As I told people that I’m going to Namibia this summer, I got many blank stares. I found myself explaining that Namibia is a real country and where it is located. The other issue I’ve faced is the “country versus continent” topic. Africa is a continent; Namibia is a country within Africa – not a state.
Africa is not frequently discussed or taught in the United States. In fact, I just learned that less than five percent of Americans have traveled to Africa. People know Nelson Mandela, Hotel Rwanda, Madagascar the movie, rioting in Egypt, and malaria, but that’s about it. Africa is so much more than that. It’s a continent with 54 countries and 11.7 million square miles, two thousand languages, and one billion people. Thinking about the size of this continent and the rich history it contains is mind blowing. There’s so much to learn and to experience.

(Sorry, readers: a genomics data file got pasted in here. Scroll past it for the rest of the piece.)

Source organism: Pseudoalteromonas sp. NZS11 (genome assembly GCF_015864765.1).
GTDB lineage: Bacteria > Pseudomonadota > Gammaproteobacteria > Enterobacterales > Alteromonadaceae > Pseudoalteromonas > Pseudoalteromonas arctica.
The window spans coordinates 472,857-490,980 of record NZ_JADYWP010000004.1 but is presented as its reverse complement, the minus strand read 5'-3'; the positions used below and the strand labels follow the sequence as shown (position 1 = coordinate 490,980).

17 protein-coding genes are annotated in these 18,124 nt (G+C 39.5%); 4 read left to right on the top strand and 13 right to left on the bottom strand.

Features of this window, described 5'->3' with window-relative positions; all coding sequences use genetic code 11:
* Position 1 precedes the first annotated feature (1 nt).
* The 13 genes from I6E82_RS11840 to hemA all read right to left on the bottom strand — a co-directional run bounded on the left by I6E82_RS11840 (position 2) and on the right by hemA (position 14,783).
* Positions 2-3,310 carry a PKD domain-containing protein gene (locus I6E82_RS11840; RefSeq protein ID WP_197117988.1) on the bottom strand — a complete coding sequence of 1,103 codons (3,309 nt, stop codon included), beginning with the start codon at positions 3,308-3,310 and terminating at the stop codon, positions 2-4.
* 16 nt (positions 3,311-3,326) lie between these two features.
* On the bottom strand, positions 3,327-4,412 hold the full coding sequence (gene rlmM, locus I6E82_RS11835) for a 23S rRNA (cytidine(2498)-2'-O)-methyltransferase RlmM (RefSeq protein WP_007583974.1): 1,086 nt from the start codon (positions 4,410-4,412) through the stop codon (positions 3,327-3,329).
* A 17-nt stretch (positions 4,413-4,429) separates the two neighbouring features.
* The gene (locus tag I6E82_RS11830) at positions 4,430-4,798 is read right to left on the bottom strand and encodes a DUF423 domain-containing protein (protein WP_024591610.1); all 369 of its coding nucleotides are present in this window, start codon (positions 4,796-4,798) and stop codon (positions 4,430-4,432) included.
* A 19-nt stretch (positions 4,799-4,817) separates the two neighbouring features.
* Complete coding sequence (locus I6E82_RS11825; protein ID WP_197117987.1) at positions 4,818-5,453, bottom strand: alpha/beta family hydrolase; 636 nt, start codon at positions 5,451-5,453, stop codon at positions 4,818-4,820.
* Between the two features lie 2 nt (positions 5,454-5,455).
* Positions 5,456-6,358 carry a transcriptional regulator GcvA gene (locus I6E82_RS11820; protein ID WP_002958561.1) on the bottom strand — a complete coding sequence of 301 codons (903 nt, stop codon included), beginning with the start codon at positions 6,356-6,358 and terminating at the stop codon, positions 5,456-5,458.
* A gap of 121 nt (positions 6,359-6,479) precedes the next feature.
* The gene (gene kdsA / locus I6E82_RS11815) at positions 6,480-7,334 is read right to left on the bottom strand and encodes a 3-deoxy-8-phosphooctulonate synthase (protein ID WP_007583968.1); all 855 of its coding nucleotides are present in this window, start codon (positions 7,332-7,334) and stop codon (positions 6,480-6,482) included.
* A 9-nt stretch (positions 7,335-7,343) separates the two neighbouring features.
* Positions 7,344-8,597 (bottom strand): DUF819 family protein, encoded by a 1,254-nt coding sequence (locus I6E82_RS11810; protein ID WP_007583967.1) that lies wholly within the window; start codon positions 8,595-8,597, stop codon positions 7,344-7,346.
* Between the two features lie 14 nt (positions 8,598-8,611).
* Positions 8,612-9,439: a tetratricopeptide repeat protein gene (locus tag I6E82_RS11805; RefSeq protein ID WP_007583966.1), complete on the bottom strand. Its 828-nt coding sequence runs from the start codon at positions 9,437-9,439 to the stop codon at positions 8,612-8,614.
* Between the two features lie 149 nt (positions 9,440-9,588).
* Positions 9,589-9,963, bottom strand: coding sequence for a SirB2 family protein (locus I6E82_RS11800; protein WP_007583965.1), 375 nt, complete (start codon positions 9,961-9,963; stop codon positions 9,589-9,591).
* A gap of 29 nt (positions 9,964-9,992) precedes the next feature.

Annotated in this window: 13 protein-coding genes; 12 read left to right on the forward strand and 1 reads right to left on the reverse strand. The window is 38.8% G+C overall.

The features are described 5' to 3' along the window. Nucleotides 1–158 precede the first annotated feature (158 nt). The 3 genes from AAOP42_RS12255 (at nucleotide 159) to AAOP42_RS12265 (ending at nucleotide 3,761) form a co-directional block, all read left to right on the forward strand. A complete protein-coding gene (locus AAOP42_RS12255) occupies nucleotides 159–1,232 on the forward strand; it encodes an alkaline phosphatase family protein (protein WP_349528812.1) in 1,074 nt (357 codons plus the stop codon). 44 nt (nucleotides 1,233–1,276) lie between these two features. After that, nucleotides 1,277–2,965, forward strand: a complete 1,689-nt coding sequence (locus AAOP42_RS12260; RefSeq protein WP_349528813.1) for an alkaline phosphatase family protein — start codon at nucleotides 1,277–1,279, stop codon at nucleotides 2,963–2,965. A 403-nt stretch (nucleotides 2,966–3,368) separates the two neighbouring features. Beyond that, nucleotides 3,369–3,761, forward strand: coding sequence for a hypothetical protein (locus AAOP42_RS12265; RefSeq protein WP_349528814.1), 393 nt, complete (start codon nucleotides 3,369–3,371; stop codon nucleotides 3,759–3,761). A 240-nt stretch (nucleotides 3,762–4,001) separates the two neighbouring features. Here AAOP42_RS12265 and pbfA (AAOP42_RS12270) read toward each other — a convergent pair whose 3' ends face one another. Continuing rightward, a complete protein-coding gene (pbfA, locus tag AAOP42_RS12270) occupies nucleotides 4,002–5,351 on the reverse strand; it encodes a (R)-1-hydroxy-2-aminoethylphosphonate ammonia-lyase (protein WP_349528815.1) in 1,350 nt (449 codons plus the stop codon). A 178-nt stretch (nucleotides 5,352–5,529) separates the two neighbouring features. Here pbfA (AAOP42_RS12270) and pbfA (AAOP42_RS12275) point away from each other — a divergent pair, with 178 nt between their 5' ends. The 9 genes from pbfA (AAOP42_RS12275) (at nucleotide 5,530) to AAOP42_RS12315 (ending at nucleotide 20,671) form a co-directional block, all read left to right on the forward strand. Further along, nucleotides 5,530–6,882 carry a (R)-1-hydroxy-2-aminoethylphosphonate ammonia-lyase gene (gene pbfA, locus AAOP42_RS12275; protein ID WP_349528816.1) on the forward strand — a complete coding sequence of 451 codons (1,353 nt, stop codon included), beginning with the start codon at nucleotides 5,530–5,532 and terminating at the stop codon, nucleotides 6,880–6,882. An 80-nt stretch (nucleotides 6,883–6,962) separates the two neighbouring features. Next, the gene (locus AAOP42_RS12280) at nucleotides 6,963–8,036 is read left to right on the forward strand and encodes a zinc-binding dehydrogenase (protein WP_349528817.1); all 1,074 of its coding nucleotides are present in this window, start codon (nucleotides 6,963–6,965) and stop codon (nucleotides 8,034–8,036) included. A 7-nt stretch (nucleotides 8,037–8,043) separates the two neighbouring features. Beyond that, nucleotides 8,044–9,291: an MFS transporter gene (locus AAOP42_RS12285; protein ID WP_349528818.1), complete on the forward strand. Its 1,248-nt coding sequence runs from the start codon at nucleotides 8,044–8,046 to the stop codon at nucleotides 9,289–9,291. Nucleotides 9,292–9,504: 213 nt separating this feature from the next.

Every country in Africa seems to have a rich and complex history of how it came to be. Namibia is a fairly young country, only gaining its independence from South Africa in 1990. Before the South African rule, there is a long history of German rule. This is extremely evident with the prevalence of European architecture, German speaking people, and an abundance of high quality chocolate in the grocery stores.
I honestly didn’t know what to expect from Namibia. But I’ve learned that it is approximately half the size of Alaska with a population density of only five people per square mile. Agriculture makes up only 5% of the GDP and the main products are livestock and meat products, crops, and forestry. Only 2% of the land in Namibia receives adequate water/rainfall. (And it looks a lot like west Texas!)
I feel that the more I learn about the history, the people, and the workings of a country, the better appreciation I have for my experiences. I gain more respect for the development work being done and the progress that has been made. I also become more aware of the luxuries of my life in America – my safety, connectivity, conveniences, and so many more things.
Traveling is always an eye opening experience, but it feels even more impactful in Africa. I have heard similar things from my classmates here as well. I just hope that we can help share our experiences and knowledge gained with everyone back in America!